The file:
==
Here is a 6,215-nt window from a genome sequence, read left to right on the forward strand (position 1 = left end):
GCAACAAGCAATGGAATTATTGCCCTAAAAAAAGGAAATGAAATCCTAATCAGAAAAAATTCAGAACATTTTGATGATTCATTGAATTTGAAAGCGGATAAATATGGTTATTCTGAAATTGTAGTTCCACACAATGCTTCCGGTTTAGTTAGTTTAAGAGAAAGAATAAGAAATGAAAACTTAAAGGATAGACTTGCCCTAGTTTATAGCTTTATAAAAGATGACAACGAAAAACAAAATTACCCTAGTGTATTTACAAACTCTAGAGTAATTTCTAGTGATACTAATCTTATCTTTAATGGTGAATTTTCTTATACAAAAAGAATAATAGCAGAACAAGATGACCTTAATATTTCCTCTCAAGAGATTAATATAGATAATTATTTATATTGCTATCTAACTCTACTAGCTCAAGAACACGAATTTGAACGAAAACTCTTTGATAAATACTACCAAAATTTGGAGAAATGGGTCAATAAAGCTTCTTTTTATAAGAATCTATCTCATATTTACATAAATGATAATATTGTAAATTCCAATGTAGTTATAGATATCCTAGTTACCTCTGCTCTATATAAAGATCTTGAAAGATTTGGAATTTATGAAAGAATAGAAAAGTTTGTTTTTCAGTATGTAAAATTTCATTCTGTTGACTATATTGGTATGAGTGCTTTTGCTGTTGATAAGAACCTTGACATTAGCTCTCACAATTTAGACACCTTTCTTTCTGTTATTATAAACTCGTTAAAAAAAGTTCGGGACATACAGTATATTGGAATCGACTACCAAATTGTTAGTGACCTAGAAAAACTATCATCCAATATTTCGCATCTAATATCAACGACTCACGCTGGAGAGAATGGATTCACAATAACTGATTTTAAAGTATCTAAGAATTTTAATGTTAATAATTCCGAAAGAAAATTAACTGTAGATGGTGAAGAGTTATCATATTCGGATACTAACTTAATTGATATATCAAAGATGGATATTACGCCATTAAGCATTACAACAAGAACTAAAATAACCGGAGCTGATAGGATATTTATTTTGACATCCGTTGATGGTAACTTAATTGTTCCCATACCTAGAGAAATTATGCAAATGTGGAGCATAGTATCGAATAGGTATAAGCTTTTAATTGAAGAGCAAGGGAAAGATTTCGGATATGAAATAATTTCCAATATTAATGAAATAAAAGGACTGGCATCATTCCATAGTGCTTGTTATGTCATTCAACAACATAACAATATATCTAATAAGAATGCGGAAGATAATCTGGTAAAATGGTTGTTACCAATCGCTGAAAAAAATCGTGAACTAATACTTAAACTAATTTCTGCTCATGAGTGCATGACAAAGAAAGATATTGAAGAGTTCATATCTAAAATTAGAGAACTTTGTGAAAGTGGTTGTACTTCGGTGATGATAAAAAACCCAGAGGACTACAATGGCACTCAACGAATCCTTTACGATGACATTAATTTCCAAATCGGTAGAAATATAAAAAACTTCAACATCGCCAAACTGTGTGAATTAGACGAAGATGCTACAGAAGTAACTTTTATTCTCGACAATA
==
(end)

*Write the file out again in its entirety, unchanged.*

Here is a 6,215-nt window from a genome sequence, read left to right on the forward strand (position 1 = left end):
GCAACAAGCAATGGAATTATTGCCCTAAAAAAAGGAAATGAAATCCTAATCAGAAAAAATTCAGAACATTTTGATGATTCATTGAATTTGAAAGCGGATAAATATGGTTATTCTGAAATTGTAGTTCCACACAATGCTTCCGGTTTAGTTAGTTTAAGAGAAAGAATAAGAAATGAAAACTTAAAGGATAGACTTGCCCTAGTTTATAGCTTTATAAAAGATGACAACGAAAAACAAAATTACCCTAGTGTATTTACAAACTCTAGAGTAATTTCTAGTGATACTAATCTTATCTTTAATGGTGAATTTTCTTATACAAAAAGAATAATAGCAGAACAAGATGACCTTAATATTTCCTCTCAAGAGATTAATATAGATAATTATTTATATTGCTATCTAACTCTACTAGCTCAAGAACACGAATTTGAACGAAAACTCTTTGATAAATACTACCAAAATTTGGAGAAATGGGTCAATAAAGCTTCTTTTTATAAGAATCTATCTCATATTTACATAAATGATAATATTGTAAATTCCAATGTAGTTATAGATATCCTAGTTACCTCTGCTCTATATAAAGATCTTGAAAGATTTGGAATTTATGAAAGAATAGAAAAGTTTGTTTTTCAGTATGTAAAATTTCATTCTGTTGACTATATTGGTATGAGTGCTTTTGCTGTTGATAAGAACCTTGACATTAGCTCTCACAATTTAGACACCTTTCTTTCTGTTATTATAAACTCGTTAAAAAAAGTTCGGGACATACAGTATATTGGAATCGACTACCAAATTGTTAGTGACCTAGAAAAACTATCATCCAATATTTCGCATCTAATATCAACGACTCACGCTGGAGAGAATGGATTCACAATAACTGATTTTAAAGTATCTAAGAATTTTAATGTTAATAATTCCGAAAGAAAATTAACTGTAGATGGTGAAGAGTTATCATATTCGGATACTAACTTAATTGATATATCAAAGATGGATATTACGCCATTAAGCATTACAACAAGAACTAAAATAACCGGAGCTGATAGGATATTTATTTTGACATCCGTTGATGGTAACTTAATTGTTCCCATACCTAGAGAAATTATGCAAATGTGGAGCATAGTATCGAATAGGTATAAGCTTTTAATTGAAGAGCAAGGGAAAGATTTCGGATATGAAATAATTTCCAATATTAATGAAATAAAAGGACTGGCATCATTCCATAGTGCTTGTTATGTCATTCAACAACATAACAATATATCTAATAAGAATGCGGAAGATAATCTGGTAAAATGGTTGTTACCAATCGCTGAAAAAAATCGTGAACTAATACTTAAACTAATTTCTGCTCATGAGTGCATGACAAAGAAAGATATTGAAGAGTTCATATCTAAAATTAGAGAACTTTGTGAAAGTGGTTGTACTTCGGTGATGATAAAAAACCCAGAGGACTACAATGGCACTCAACGAATCCTTTACGATGACATTAATTTCCAAATCGGTAGAAATATAAAAAACTTCAACATCGCCAAACTGTGTGAATTAGACGAAGATGCTACAGAAGTAACTTTTATTCTCGACAATA